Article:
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Tuesday, May 17, 2022

Fossil fuel will remain with us for a long time to come ~Wabote

The Executive Secretary of Nigeria Content Development and Monitoring Board (NCDMB), Simibi Wabote has described pegging a fixed date for the end of the production and use of hydrocarbon by European and developed countries as a declaration of war.

Wabote, who spoke at the African Local Content Investment Forum, in Lagos on Monday, noted that fossil fuel, which has largely contributed to the development that the world is  witnessing today must not be castigated into extinction.

Wabote said that the quest for energy transition as it is being advocated in some European countries and other parts of the world is now taking center stage, and as this strength progresses, the hydrocarbon resources in Africa is becoming the endangered resources.

“Whereas the addition of new form of energy into the mixture of options available for utilization by mankind has always followed a normal course of acceptance and adoption, this is the first time a group of nations in the name of mankind is setting deadline for adoption of one form of energy to the detriment of the other.

“This has never happened in the history of mankind,” he said.

According to him,  at the COP26 event held in Glasgow in late 2021, these countries made commitment on behalf of the rest to curb emissions, align the finance sector with the net zero by 2050, ditch combustion engines, accelerate the phase out of coal, and end international financing of fossil fuel.

“This is perhaps to put it mildly, a declaration of war,” he said.

“Before, the discussion was on endangered species, now, it is endangered resources, and if you extrapolate that, it is endangered continent.

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Already, some European banks are pulling out of hydrocarbon development projects, and most of the international operating companies are shying away from investments in hydrocarbon projects to avoid backlash from green energy activists.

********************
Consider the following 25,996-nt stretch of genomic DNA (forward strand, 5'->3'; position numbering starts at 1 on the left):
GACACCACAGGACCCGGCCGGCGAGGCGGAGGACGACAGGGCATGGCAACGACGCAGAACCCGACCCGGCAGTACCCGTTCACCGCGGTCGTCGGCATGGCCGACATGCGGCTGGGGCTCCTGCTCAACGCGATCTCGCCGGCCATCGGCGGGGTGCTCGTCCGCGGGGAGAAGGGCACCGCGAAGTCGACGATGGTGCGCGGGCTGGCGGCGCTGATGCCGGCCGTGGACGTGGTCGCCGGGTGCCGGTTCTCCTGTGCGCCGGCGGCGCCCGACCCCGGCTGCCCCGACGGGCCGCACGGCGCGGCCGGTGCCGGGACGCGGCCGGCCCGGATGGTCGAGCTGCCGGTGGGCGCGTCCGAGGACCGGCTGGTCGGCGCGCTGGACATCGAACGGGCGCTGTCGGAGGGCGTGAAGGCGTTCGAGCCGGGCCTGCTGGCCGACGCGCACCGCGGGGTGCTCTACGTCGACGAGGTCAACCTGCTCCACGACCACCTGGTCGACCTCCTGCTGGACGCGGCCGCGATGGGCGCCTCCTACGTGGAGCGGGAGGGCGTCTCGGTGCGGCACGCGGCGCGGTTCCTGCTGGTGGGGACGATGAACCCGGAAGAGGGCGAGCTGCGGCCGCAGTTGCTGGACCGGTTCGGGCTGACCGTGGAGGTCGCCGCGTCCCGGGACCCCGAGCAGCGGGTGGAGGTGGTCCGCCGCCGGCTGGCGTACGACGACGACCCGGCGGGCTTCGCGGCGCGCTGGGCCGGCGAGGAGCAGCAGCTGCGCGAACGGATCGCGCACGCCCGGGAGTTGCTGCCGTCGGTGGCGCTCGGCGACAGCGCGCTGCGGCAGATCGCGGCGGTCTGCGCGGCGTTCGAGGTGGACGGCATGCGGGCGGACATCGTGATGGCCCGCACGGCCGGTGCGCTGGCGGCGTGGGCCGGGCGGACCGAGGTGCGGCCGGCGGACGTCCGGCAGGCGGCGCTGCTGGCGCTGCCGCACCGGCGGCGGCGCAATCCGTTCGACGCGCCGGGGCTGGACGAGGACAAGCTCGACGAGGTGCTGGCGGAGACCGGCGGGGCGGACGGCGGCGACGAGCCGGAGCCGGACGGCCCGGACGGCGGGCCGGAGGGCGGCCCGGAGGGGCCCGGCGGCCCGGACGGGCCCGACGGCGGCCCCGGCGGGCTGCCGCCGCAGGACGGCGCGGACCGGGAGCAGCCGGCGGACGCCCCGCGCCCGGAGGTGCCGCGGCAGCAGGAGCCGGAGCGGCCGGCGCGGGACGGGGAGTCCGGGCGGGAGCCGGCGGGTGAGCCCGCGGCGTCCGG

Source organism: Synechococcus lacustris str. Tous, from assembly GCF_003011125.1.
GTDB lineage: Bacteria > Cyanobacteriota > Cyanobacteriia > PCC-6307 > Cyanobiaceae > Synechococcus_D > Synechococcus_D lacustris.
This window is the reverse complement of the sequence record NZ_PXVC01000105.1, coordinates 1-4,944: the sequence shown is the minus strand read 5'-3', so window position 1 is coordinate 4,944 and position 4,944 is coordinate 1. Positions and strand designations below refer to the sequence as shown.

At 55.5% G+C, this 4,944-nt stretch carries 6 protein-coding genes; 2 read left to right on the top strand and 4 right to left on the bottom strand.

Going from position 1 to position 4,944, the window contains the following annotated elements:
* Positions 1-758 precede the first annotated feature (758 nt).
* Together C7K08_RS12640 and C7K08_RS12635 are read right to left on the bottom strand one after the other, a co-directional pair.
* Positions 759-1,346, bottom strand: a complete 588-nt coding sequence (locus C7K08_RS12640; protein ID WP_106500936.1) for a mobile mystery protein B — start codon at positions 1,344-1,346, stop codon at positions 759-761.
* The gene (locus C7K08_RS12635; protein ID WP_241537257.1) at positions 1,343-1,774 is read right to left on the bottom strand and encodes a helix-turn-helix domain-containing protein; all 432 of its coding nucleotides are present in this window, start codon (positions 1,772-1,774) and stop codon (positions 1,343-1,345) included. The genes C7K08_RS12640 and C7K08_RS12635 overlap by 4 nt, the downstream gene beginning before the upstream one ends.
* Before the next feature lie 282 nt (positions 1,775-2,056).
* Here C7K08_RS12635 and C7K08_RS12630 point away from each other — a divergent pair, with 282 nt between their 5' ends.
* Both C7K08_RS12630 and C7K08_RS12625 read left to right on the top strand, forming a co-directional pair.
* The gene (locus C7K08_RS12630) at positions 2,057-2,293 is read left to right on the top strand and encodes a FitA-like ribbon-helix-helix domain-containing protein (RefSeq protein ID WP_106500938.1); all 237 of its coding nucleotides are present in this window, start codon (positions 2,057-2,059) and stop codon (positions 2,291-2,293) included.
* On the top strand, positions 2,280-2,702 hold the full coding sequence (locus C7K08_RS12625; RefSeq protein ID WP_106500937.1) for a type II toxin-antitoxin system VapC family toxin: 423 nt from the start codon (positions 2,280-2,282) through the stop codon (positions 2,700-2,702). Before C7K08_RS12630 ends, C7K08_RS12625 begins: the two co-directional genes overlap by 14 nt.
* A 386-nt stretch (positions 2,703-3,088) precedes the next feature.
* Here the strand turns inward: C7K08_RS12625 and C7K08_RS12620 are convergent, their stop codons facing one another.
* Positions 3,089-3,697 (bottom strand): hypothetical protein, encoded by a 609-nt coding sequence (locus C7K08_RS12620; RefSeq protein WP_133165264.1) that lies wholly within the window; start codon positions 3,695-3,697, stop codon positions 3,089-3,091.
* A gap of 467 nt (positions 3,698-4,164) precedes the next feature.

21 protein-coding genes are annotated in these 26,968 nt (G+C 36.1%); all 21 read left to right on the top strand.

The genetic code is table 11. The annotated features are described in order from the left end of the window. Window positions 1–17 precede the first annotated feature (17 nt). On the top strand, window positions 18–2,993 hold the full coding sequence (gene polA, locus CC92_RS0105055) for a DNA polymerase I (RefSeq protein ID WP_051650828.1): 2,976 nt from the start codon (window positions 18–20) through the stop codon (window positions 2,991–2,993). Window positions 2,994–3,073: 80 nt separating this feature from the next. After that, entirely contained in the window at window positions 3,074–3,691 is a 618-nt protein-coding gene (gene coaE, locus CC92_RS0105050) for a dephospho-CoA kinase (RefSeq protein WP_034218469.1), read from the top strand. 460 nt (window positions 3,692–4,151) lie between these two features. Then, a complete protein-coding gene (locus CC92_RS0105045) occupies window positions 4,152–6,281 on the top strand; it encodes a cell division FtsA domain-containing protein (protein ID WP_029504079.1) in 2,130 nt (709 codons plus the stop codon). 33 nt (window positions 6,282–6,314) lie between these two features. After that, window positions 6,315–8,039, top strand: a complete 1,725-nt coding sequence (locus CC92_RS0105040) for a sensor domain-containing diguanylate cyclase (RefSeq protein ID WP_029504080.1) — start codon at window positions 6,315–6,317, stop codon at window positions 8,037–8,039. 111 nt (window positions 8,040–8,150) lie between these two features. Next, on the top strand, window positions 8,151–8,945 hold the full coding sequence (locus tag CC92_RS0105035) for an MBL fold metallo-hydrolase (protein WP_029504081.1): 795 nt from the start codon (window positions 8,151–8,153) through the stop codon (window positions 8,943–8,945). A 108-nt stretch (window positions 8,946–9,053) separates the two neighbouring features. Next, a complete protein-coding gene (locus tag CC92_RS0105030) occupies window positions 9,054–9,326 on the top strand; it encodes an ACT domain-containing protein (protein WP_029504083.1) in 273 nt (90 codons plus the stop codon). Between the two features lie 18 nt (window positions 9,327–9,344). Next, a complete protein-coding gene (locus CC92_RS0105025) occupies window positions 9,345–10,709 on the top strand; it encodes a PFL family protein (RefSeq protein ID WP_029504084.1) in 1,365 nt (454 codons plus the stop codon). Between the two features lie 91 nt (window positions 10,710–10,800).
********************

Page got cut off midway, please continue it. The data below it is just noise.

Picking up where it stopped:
According to him, these unfolding scenarios are of huge concern to African leaders and policymakers in the oil and gas industry.

He, however, called on African governments and stakeholders to work towards the growth and development of the African continent.

“I wish to reiterate that there is genuine battle for the soul of hydrocarbon industry in Africa. We must all rise to save the industry, or standby while it perishes right in front our eyes.

“We need to build on the good initiative which is already in place to increase the pool of funds available for hydrocarbon projects, and also motivate credible investors to pick interest in the industry.

“There must be a means of aggregating the various funds being projected by development finance institutions, banks and other agencies, so that the transactions can be carried out.

“While the activists are demonizing the oil and gas industry, our message is consistent with the effect that fossil fuel will not disappear or be transited from the energy mix so soon.

“The business model in oil and gas industry in Africa must change to the one in which there are deliberate in-country value addition to reduce or eliminate reliance on crude exchange,” he added.

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